Any information one gathers from one-off stories or by personal observation is Anecdotal evidence. While it may be fun to gather, it can also be unscientific and thus, often unreliable. There exists a wide range of anecdotal evidence that one can incorporate when they analyze financial markets. They can use the information either to establish new conclusions or to confirm any existing views they might have.
Dealing with anecdotal evidence when it comes to trading has some risk associated with it. This can include confirmation bias, sample size issues, and any other types of prejudice. This is because the anecdotes one chooses to focus on can be biased due to regional idiosyncrasies, the trader’s pre-existing views, or by other factors. However, the main advantage of anecdotal evidence is that they are logical and intuitive. They are observed in real-time and is easy to understand for traders. It can sometimes provide obvious proof of sentiment extremes.
Magazine Cover Indicator
This is an anecdotal indicator which is quite logical, effective, and popular. As per this indicator, whenever a market theme or a financial story appears on a magazine cover, the trend or the theme is near exhaustion. It implies that the magazine covers are quite like reverse indicators. There are many examples of this indicator – “The Death of Equities” appeared on the cover of BusinessWeek. This was when the stock market hit a major low in August 1979. Later, again in 1999, the Economist published “Drowning in Oil” and soon oil bottomed that year.
One more popular example related to Magazine Cover Indicator is the featuring of Jeff Bezos as Time Magazine’s Person of the Year, in 2000. (Figure below) This was just before the tech bubble burst. Yet another example would be when President Vladimir Putin was featured as Person of the Year in 2007, which happened just before the Russian economy was taken down by the oil crisis.
The idea behind his indicator is that as an editor or a journalist devotes a cover to a person, a country, a company or a trend, it indicates that the theme or the story has been in the market for quite some time and has already crossed its peak time. It means, as the magazine features the specific individual or trend, it is no longer some news.
The Skyscraper Indicator indicates that when any country builds the tallest skyscraper of the world, it signifies its overconfidence and (to a certain extent) its impending financial crisis. Countries decide to build skyscrapers when the market is bullish, and credit is available in plenty. The building of a record-breaking skyscraper can be an indication of a downturn. There are several instances when countries built skyscrapers and they fell upon difficult times or have predicted a recession.
For instance, The Empire State Building was built in 1929 and then there was the Great Depression. The World Trade Center and Sears Towers, built-in 1972 brought along the 1970s stagflation. The Petronas Tower was built in 1997 and it brought in the Asian Financial Crisis. Skyscraper indicator does not create many signals, but its track record is quite strong and has predicted recession several times in the past.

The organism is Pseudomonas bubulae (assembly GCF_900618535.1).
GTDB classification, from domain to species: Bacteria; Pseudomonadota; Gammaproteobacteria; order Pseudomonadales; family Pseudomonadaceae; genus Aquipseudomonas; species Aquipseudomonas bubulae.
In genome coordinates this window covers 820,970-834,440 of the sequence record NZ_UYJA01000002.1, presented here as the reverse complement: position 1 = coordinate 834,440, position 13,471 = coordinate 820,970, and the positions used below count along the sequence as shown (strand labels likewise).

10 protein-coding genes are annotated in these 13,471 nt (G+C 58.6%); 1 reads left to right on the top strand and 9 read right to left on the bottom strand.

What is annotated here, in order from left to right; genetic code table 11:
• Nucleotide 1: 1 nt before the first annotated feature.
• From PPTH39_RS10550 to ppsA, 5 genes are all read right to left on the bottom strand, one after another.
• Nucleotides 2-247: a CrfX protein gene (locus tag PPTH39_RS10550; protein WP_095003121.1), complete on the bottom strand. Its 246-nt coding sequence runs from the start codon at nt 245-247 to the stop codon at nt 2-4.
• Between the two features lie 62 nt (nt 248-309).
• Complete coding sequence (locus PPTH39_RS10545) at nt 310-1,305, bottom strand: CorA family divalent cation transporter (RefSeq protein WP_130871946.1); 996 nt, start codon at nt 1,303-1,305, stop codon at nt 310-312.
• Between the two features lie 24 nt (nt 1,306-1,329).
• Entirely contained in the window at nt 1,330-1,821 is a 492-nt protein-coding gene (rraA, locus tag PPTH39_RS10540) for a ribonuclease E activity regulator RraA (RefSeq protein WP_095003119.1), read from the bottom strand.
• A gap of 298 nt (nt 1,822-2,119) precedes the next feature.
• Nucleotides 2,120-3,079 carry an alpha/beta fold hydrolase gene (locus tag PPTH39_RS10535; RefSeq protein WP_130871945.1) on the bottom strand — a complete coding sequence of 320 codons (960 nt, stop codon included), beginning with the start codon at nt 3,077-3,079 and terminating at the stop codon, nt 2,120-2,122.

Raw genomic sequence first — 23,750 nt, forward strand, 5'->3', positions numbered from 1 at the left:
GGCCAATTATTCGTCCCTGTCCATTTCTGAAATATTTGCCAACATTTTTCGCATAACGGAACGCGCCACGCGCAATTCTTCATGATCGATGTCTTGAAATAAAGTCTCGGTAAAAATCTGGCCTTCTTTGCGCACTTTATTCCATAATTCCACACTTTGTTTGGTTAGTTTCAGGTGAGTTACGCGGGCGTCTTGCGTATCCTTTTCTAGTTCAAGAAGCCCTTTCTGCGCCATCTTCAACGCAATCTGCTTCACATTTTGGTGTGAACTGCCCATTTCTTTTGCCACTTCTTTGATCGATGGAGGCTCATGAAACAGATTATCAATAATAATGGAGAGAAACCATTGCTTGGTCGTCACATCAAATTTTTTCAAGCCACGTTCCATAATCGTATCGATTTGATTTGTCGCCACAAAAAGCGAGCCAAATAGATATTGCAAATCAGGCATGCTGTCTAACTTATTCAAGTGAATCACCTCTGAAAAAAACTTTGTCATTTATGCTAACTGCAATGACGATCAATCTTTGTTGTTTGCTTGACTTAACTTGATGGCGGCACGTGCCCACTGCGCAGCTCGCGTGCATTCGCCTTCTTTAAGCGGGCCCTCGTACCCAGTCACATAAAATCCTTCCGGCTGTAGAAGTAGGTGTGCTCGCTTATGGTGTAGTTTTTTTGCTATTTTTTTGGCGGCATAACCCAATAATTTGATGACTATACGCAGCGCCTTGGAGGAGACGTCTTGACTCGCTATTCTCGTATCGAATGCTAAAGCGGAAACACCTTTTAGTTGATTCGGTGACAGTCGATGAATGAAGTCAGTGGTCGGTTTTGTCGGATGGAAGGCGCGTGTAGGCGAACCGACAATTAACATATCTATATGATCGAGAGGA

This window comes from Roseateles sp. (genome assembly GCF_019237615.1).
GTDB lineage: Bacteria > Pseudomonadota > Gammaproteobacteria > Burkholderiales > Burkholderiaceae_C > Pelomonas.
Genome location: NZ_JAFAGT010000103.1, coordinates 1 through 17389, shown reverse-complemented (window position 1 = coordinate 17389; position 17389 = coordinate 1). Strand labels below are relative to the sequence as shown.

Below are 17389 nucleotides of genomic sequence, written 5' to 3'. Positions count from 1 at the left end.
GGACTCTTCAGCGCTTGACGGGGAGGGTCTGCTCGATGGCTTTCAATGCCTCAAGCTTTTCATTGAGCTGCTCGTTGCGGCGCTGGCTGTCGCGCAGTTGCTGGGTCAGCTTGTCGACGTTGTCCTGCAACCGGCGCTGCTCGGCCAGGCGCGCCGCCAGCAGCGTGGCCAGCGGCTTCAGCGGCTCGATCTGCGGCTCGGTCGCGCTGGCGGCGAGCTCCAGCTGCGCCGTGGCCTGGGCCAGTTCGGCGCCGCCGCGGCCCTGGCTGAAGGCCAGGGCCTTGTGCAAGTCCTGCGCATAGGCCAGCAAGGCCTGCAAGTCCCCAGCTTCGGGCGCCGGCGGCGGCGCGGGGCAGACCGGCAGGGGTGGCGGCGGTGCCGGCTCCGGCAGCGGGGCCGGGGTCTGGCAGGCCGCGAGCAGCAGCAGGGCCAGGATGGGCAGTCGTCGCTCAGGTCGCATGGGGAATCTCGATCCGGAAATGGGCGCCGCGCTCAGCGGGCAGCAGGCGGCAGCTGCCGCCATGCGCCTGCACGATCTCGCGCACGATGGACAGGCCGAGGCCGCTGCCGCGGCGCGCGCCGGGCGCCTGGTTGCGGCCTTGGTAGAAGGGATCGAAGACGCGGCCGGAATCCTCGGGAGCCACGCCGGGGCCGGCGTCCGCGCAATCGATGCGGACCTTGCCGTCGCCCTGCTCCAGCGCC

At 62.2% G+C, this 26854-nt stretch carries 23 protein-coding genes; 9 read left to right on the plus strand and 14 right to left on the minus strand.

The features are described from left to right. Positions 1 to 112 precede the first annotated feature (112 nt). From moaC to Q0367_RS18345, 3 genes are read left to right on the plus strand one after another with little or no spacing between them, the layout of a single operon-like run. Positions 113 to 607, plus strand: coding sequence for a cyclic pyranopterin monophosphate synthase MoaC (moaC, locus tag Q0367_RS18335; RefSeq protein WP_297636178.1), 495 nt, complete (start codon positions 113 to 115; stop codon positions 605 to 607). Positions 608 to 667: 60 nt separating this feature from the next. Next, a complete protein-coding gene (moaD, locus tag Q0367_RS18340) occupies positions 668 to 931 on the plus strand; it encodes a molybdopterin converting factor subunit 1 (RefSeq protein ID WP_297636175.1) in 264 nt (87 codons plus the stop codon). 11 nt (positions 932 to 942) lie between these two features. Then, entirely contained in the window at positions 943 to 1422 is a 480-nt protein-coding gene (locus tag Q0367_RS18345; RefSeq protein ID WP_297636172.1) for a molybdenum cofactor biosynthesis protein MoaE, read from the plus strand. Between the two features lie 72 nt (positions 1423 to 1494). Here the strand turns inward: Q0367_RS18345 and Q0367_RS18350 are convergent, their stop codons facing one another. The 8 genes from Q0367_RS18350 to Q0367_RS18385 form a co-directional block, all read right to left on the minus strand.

The IPO Indicator
The IPO another indicator to check as a sign of a top in a particular industry or the complete stock market. The market absorbs a large IPO when there is a bullish sentiment and when the market is trading well. Companies do not go public if the market is weak as they need to sell shares at the highest price. IPOs are plentiful in the later stages of a bull market, as the company owners see a rise in market value. This is when they decide to cash out.
IPOs are smart money selling as people believed that the stock was quite cheap, and the company will grow largely – why would anyone sell?
One good example of an IPO indicator is related to Glencore when it sold its initial public offering. Glencore is popular worldwide for being the largest commodity producer. In 2011, there was a big bullish run in commodities – Commodity Supercycle. Commodity prices reached a new peak and investors were showing deep interest in anything related to commodities. This was when Glencore insiders realized that it was the right time to sell their company. It was valued at $60B.
The above chart shows the Glencore IPO market on the chart of CRB. CRB refers to the benchmark commodities index. Glencore IPO market the top pick for commodity markets. “Monster IPOs” such as the one here does not happen regularly. But because it is powerful, traders should keep this indicator at the back of their minds in case they spot something similar in the future.
Anecdotal evidence is interesting and fun overall, and useful for traders to conduct big picture macro analysis. However, they should always be aware of the pitfalls. Contrarian anecdotes that some people put out to support their contrary view during strong trends do not work all the time. Traders should thus treat anecdotal evidence as less predictive yet fascinating input into their process. A successful example of anecdotal evidence is December 2017’s Bitcoin bubble. Most mainstream traders did not expect the cryptocurrency bubble to explode. However, there were some traders who mainly used anecdotal evidence to identify the absurdity of the bubble.
Traders preferring a more robust approach to using anecdotal evidence can collect data in numerous ways to avoid confirmation bias and sample size issues. For instance, traders can make a comparison by adding up the number of bullish articles and bearish articles on the front page of the Wall Street Journal. Sensible, natural language approaches like these are present in the current market scenario as well, such as extracting sentiment from Twitter and other social media news feeds.